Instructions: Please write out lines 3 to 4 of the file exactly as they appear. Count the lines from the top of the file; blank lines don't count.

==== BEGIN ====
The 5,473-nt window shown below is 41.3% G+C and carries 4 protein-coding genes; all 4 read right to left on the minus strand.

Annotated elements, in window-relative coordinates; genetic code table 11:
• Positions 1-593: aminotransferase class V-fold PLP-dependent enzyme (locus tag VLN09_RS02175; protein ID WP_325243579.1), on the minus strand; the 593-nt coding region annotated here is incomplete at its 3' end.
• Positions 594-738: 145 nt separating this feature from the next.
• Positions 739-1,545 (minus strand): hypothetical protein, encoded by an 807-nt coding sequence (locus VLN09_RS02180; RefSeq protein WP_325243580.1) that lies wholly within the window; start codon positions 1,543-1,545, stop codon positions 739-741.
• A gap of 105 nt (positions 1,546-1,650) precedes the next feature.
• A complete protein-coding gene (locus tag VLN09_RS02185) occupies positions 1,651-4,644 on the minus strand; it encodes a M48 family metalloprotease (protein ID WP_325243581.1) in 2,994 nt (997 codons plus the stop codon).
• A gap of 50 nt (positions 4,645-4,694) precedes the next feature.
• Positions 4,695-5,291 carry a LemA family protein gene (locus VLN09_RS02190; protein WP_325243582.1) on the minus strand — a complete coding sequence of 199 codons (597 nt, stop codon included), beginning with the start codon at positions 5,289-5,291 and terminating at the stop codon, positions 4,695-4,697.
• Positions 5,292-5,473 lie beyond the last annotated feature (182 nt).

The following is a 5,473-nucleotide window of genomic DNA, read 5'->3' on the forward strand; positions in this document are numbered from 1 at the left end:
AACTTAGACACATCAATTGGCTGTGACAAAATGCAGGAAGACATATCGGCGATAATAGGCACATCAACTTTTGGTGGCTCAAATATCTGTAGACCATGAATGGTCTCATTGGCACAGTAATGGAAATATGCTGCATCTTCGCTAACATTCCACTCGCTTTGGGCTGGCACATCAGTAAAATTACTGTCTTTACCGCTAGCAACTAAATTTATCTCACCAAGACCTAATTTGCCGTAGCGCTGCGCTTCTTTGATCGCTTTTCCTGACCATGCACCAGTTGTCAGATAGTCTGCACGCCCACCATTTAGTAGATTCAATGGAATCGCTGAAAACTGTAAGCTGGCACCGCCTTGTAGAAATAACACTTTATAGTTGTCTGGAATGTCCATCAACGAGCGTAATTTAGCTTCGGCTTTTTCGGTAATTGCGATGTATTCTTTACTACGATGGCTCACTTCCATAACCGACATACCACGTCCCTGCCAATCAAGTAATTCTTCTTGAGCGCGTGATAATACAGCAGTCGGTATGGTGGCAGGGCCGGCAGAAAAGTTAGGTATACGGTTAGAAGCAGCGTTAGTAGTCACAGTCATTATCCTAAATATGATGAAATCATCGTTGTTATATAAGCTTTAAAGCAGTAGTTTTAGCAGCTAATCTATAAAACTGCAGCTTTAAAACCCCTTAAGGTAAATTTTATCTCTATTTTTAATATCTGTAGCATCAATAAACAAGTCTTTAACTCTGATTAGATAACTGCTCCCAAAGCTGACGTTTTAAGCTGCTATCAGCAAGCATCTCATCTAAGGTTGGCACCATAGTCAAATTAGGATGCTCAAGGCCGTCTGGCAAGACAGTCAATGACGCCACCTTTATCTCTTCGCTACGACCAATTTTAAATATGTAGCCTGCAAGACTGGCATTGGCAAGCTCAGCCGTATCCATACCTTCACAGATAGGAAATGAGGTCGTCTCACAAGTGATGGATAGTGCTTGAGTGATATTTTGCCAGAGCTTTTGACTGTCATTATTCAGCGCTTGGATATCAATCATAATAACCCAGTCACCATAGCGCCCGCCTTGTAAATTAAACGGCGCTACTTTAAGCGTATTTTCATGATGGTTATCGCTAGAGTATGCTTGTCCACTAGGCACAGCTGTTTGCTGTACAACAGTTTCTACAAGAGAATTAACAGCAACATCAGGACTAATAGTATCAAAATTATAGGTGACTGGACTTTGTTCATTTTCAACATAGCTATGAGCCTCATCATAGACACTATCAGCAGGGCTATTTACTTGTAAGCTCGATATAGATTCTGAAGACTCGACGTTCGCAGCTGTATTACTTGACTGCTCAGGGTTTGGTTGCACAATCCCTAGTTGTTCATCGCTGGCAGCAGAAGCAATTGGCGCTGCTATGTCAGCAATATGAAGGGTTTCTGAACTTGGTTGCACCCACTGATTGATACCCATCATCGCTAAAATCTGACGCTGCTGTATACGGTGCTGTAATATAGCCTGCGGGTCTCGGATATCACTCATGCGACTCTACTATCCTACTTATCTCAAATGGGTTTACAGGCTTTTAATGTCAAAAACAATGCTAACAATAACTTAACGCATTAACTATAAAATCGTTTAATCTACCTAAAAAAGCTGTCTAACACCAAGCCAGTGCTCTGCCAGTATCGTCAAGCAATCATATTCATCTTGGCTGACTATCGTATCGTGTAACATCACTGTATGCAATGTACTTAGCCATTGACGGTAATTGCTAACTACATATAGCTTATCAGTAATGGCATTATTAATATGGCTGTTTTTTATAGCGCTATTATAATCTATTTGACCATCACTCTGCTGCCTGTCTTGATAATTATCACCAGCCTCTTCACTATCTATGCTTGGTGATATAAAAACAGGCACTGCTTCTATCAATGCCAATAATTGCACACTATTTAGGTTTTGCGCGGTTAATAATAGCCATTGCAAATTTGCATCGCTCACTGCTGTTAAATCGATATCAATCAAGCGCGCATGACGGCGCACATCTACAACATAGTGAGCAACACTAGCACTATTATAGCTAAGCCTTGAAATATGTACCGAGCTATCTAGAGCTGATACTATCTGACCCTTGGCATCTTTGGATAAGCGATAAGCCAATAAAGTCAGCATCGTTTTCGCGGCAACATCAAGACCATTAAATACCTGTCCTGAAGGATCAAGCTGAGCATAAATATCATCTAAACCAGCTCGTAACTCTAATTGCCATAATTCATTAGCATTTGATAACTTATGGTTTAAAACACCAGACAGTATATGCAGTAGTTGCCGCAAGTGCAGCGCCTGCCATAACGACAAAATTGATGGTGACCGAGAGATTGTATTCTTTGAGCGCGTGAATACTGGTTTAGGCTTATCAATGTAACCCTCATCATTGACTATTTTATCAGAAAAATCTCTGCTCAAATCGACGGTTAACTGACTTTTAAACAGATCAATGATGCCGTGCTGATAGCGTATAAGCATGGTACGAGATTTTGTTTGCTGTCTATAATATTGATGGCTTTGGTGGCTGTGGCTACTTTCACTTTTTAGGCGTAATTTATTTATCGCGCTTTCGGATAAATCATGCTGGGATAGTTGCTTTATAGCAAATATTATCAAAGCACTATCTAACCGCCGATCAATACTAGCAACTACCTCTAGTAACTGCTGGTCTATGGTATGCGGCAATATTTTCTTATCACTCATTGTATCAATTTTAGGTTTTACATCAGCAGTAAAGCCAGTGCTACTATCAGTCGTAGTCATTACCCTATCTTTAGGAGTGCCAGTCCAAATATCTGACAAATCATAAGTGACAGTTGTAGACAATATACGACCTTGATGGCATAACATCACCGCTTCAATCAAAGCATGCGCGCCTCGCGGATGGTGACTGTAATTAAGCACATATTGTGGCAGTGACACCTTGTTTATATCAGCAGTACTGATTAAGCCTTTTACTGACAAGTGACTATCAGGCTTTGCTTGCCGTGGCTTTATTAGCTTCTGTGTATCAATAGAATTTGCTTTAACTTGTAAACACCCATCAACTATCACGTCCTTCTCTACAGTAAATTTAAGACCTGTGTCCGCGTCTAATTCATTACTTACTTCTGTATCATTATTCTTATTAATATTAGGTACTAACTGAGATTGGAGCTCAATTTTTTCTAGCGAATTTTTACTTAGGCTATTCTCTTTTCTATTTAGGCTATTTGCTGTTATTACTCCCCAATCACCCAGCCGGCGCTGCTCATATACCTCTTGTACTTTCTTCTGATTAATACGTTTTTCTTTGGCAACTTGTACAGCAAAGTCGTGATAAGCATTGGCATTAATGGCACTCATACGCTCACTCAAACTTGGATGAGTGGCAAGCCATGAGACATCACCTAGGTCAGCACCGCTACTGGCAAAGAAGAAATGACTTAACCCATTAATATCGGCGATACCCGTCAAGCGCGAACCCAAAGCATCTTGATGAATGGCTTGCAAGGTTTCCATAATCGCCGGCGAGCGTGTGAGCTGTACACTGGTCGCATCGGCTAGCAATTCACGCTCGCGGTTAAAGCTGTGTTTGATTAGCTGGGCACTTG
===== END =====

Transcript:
• Positions 1-593: aminotransferase class V-fold PLP-dependent enzyme (locus tag VLN09_RS02175; protein ID WP_325243579.1), on the minus strand; the 593-nt coding region annotated here is incomplete at its 3' end.
• Positions 594-738: 145 nt separating this feature from the next.